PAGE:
This freedom creates both joy and misery. When used wisely—selecting the right Cabernet, say, or marrying the right person—it leads to delight. When used unwisely—getting drunk with the Cabernet or abusing your spouse—it leads to suffering. But no matter how we use freedom, whether for good or for ill, it's part of the dignity of being human, and therefore something we ought to acknowledge in our relationships. Saying "please" erects a little castle to protect the inherent royalty of other persons.

    When I don't say "please," I'm not intending to be a dictator, but that's essentially the result; I might as well strut around with self-congratulatory medals pinned to my chest, expecting everyone to salute when I get near. To be sure, I always have excuses to explain my behavior, at least to my mind: I'm in a hurry and need to get things done; I'm really bushed; I'm under a lot of stress. But no matter how much cheap cologne you spread over a stinky body, you still have a stinky body. The truth is, if I can't take half a second to say "please," I don't deserve to have anyone do anything for me, except perhaps have a judge lock me up for reckless use of a dangerous ego.

    The problem is that very freedom we were just thinking about: I enjoy my freedom and I like to exercise it at all times—even over other people. I like to be in control; I like to be in the driver's seat, or I'm a little edgy, ramming my foot through the floor board and having to restrain myself from grabbing the steering wheel. (I'm speaking metaphorically, but my family would tell you this is also literally true. The only time I was completely willing to have someone else drive was when I had to get to the hospital because of a kidney stone kicking the living daylights out of my urethra and I thought I was going to die anyway. But that's another story.) It's not that I don't trust other people; I simply trust myself more.

    You know what's scary about this? I'm beginning to sound like G. Gordon Liddy. Because of patriotic service rendered at Watergate he was sent to prison, and this apparently gave him time to think about what was important in life. So after being released, he said, "I have found within myself all I need and all I ever shall need. I am a man of great faith, but my faith is in George Gordon Liddy. I have never doubted me."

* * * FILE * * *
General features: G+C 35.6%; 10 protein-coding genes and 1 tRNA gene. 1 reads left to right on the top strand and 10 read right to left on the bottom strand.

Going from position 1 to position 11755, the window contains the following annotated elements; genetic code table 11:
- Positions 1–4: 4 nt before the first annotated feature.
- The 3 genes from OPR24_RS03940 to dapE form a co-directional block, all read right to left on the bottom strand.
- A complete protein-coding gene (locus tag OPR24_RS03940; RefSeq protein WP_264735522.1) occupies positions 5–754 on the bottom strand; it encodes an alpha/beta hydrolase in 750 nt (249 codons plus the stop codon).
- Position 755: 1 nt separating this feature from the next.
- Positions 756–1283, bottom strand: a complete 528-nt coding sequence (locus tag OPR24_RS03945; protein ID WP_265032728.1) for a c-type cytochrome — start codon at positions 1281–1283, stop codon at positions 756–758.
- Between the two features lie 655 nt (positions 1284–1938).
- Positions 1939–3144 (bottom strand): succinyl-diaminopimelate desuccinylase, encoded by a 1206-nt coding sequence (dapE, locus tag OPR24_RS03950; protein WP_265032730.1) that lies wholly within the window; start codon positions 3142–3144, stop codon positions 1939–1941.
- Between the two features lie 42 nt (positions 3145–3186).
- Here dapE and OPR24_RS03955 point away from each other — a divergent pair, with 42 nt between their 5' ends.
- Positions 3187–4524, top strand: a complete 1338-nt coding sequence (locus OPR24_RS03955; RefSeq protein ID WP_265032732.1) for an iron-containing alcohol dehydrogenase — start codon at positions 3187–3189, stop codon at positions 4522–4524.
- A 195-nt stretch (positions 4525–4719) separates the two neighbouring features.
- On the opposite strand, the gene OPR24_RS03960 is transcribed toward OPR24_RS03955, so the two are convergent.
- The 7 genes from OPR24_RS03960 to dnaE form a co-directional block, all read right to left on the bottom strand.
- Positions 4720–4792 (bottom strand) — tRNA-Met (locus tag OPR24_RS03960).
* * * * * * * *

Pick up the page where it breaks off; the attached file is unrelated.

Well, I have doubted myself and I'm not planning any political burglaries, but I have to confess I prefer being in charge. I'm spilling my guts about this because I'm pretty sure I'm not alone in this compulsion to control. I'm not pointing any fingers, but is anyone reading this who hasn't, at one time or another, wanted to guarantee the outcome of a situation,' who has wanted to ensure another person's response? Let's admit it: we've all wanted to play God. We haven't necessarily wanted to be God (too much responsibility and too little respect nowadays); but we have wanted to assume God's role in certain instances. Not more than once or twice a day maybe, but enough to complicate life for those around us, who, it should be pointed out, want the same thing, and all these conflicted egos slugging it out is one good reason why the evening news should be followed with a Mylanta chaser.

    If I order my secretary to get a folder without the courtesy of a "please," I chip away a little piece of her freedom, and she resents it and, being in a foul mood, orders her husband to clean up the kitchen, and he knows he shouldn't be treated like this and reacts by barking a command at one of his employees ... and on it goes, until we've all been demeaned.